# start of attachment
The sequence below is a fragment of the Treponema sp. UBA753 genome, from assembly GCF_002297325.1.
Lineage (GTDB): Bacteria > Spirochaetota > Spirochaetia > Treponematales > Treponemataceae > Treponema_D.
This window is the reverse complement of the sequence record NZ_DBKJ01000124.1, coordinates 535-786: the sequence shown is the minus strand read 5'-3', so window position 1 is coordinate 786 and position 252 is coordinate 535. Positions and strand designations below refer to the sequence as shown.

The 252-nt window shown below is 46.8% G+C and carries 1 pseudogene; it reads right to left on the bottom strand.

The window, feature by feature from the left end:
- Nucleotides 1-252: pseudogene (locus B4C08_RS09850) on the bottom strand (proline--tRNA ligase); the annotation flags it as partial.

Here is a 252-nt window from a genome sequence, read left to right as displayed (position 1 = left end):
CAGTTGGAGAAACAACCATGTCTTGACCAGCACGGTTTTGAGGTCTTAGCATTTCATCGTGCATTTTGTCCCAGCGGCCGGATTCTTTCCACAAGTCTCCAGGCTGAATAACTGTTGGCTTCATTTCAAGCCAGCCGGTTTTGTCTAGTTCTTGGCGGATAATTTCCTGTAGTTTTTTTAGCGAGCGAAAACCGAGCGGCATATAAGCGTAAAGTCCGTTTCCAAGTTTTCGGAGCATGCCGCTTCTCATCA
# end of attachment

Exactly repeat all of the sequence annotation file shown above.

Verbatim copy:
The sequence below is a fragment of the Treponema sp. UBA753 genome, from assembly GCF_002297325.1.
Lineage (GTDB): Bacteria > Spirochaetota > Spirochaetia > Treponematales > Treponemataceae > Treponema_D.
This window is the reverse complement of the sequence record NZ_DBKJ01000124.1, coordinates 535-786: the sequence shown is the minus strand read 5'-3', so window position 1 is coordinate 786 and position 252 is coordinate 535. Positions and strand designations below refer to the sequence as shown.

The 252-nt window shown below is 46.8% G+C and carries 1 pseudogene; it reads right to left on the bottom strand.

The window, feature by feature from the left end:
- Nucleotides 1-252: pseudogene (locus B4C08_RS09850) on the bottom strand (proline--tRNA ligase); the annotation flags it as partial.

Here is a 252-nt window from a genome sequence, read left to right as displayed (position 1 = left end):
CAGTTGGAGAAACAACCATGTCTTGACCAGCACGGTTTTGAGGTCTTAGCATTTCATCGTGCATTTTGTCCCAGCGGCCGGATTCTTTCCACAAGTCTCCAGGCTGAATAACTGTTGGCTTCATTTCAAGCCAGCCGGTTTTGTCTAGTTCTTGGCGGATAATTTCCTGTAGTTTTTTTAGCGAGCGAAAACCGAGCGGCATATAAGCGTAAAGTCCGTTTCCAAGTTTTCGGAGCATGCCGCTTCTCATCA